And I wait, and wait, and WAIT. It is 4:15 before John and CC appear, racing down the hall, loaded with all the luggage. John is cursing (he has exams he cannot miss the next morning-- missing this plane would spell disaster for him) and we sweat through the sec checks for what seems the 100th time this morning, race to the little train, run up 50 stairs with heavy bags (lucky I have training in stairclimbing from my apartment in cologne), get to the gate just as the last passengers are going through.
"We have made it!" I triumph, but too soon, because my boarding pass now has a red mark on it: because of the identity check, I have to be pulled out for an Extra Special Security Check, which involves escorting me and my luggage and CC down to the Interrogation Dungeon and no fewer than 5 husky "experts" give me the most thorough examination I have ever had.
NOT fun, and CC keeps asking me if the plane is going to leave without us.
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The Trip So Far

Monday, October 06, 2008

On Mount Rainier

I came all the way to Seattle to do some hiking here, it was lovely but mushy.

Friday, October 03, 2008

The Debate

Watched the debate from the safety of my brother's lovely home in Minneapolis.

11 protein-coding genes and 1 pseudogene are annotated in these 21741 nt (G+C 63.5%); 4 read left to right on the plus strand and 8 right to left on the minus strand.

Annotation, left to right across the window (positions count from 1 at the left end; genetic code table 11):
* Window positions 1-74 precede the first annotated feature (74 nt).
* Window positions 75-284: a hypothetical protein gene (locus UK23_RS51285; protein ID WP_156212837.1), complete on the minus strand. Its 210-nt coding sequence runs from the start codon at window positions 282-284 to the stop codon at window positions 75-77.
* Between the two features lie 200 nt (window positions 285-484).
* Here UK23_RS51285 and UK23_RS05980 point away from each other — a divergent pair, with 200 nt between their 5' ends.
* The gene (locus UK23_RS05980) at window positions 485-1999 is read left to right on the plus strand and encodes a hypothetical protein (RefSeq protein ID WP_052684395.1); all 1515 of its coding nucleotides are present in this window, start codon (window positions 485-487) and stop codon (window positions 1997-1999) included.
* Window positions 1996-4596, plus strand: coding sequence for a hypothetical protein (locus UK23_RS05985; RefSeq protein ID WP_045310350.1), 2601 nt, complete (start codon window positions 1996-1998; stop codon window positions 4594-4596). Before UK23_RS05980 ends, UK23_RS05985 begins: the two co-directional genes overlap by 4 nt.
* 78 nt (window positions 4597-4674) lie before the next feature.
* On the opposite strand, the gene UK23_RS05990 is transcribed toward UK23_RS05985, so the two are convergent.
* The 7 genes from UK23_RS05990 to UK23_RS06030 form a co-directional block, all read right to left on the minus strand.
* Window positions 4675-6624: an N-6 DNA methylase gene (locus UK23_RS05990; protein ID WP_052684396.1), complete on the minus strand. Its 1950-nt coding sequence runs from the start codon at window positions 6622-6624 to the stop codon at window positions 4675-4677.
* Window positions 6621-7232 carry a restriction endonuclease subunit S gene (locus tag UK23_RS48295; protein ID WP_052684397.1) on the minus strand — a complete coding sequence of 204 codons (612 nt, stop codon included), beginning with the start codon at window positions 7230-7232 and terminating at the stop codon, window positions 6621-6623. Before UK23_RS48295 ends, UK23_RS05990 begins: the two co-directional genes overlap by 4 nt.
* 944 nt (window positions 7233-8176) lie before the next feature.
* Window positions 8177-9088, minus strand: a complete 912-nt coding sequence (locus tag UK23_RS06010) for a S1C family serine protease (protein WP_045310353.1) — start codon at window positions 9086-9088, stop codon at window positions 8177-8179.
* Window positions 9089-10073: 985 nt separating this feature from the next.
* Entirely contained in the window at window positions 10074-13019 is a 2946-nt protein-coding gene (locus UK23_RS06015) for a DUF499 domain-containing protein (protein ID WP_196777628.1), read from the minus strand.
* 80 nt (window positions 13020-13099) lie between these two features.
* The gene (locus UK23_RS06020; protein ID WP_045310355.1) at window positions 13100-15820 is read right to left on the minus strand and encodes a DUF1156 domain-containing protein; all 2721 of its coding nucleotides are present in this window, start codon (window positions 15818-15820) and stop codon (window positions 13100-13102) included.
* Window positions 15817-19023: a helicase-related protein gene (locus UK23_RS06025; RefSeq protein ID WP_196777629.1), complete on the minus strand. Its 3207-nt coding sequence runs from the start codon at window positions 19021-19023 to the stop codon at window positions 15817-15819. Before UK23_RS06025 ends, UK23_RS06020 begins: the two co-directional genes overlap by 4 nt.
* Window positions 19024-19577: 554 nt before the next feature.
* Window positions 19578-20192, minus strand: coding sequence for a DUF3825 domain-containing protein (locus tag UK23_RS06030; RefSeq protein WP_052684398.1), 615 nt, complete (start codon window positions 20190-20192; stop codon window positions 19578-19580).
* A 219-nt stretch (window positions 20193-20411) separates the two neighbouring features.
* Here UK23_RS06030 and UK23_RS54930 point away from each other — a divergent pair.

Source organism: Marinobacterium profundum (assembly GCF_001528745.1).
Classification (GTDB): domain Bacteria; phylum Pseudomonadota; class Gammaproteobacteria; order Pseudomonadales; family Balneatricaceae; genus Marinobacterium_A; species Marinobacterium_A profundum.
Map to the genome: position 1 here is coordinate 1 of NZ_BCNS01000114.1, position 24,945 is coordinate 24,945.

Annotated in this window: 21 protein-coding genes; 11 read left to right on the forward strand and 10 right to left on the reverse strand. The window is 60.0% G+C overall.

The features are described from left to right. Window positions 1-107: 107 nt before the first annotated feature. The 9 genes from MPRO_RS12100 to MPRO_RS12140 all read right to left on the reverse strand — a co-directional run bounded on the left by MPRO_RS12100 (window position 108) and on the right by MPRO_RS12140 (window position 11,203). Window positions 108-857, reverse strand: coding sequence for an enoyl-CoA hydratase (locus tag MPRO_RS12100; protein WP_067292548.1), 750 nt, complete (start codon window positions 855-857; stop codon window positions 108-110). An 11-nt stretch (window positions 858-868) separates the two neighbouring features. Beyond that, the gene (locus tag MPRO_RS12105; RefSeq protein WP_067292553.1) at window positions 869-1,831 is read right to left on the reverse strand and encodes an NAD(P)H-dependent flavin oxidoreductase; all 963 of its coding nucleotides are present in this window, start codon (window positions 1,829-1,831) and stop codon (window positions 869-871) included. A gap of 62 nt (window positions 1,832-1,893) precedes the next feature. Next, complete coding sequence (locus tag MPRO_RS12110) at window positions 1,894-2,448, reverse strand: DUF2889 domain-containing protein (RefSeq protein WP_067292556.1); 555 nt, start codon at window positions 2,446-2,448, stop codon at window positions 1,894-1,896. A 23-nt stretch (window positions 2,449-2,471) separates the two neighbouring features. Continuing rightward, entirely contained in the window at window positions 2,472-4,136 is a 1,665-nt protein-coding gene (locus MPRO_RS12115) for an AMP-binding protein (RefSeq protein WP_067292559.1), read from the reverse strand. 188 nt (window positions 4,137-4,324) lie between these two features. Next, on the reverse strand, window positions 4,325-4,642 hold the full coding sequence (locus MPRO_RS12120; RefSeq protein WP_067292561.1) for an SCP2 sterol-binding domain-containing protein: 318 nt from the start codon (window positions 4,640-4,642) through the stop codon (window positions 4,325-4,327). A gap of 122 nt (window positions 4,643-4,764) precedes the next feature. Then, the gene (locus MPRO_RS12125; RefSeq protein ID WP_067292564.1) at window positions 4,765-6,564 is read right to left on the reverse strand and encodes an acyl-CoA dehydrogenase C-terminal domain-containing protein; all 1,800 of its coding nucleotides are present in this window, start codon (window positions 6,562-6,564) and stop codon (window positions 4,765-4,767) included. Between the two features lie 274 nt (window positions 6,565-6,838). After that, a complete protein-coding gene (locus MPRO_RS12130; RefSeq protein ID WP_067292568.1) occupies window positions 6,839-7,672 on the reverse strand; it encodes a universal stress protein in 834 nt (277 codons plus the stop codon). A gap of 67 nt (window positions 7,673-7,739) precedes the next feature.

To fortify ourselves, we went to the Walgreens a block away to get some munchies.
Ahead of us in the checkout line was Garrison Kiellor.
I had had low expectations for Sarah Palin, but she did do better than I thought she would. She was cool and collected and didn't stumble, showed she has a lovely voice and poise.
Governor Palin did roughly what I had anticipated: had fluent and pat answers to the questions she was prepared for, and simply refused to respond to the ones for which she didn't have a prepared text block. You never got the feeling that she listened to a question and thought about an answer.
But more than that, she worried me on a number of counts:
She said at least 7 times that she was "working for American energy self-suffciency" --and was obviously talking about expanding oil production in Alaska--and repeatedly claimed to be an expert on energy. But she neglected to face up to the point that America has 3% of the world's oil reserves and yet accounts for over 20% of world consumption.
She holds fast to the notion that the Afghanistan war is somehow going to be "won" with a "surge", which shows me how ignorant she is of the history and current situation of that country (one only needs to read the sorry story of the long Russian occupation to get a sense of the real story).
Her multiple accusations about tax-raising by the Democratic ticket was not balanced by some explanation as to how she and McCaine would finance their lingering wars and economic bailout.

I would also like to mention that her inappropriate smiles and the odd flirty winks contributed to my unease about her ability to seriouly and independantly grapple with the complex issues that would face her as Vice-President or (God Forbid!) President.

But you know what made me scream at the TV most? Her gratuitious and repeated mispronounciation of "nuclear". (she says "nukyuler") This coming from someone who feels that energy policy is her strongest suit.